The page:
For now, chasing online tournament records means leaving out Americans

For the foreseeable future, such a decision would again mean shutting out U.S. players from participating.

The scale of WSOP’s U.S. operations remain modest. In 2018, players on WSOP New Jersey joined their peers in Nevada and Delaware to create a tri-state player pool  thanks to a multi-state agreement. Unfortunately, Delaware players were excluded from the bracelet events, despite being able to compete in cash games with the other states.

Looking ahead, WSOP.com may become the second Pennsylvania online poker site now that state regulators have approved an interactive gaming manufacturer license for Caesars’ online poker partner 888 Holdings. However, a Caesars representative recently confirmed it will be at least early 2021 before WSOP.com PA will deal its first hands.

Michigan and West Virginia would be next on the potential list of new states for the WSOP. Even so, thoughts of further expansion appear dim and distant at present.

All of which means any further aspirations the WSOP may have to maintain or break online tournament records will necessarily exclude Americans from being involved. Further emphasizing global series could also potentially introduce a conflict for international players down the road. Would such players travel to the U.S. for the traditional WSOP? Or would they prefer to stay at home to compete in huge-field, record-breaking WSOP online events?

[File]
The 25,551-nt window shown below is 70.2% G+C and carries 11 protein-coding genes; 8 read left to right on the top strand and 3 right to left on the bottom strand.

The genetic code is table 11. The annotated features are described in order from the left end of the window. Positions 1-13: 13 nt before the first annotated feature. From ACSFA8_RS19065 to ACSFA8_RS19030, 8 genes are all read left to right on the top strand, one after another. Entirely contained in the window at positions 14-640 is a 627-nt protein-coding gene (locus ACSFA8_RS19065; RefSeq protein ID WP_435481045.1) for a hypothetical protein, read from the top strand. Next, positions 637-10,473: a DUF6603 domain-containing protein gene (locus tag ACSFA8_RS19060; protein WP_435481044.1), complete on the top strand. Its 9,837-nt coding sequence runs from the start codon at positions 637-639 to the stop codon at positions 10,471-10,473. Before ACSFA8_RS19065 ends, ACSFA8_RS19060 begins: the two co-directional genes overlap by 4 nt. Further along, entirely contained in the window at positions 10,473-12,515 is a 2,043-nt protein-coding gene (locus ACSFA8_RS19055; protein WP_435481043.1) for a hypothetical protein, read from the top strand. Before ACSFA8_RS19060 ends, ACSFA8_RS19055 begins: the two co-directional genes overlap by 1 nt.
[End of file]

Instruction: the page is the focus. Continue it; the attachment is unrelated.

Stewart is right about the new record being a tough one to beat. It will be interesting to see whether or not the WSOP will itself be inspired to try.

Martin Harris
- Martin Harris is a writer and teacher who has reported on poker, online gambling, and sports betting since the mid-2000s. Once a full-time academic (Ph.D., English), he currently teaches part-time in the American Studies program at UNC Charlotte. His book Poker & Pop Culture was published by D&B Books in 2019.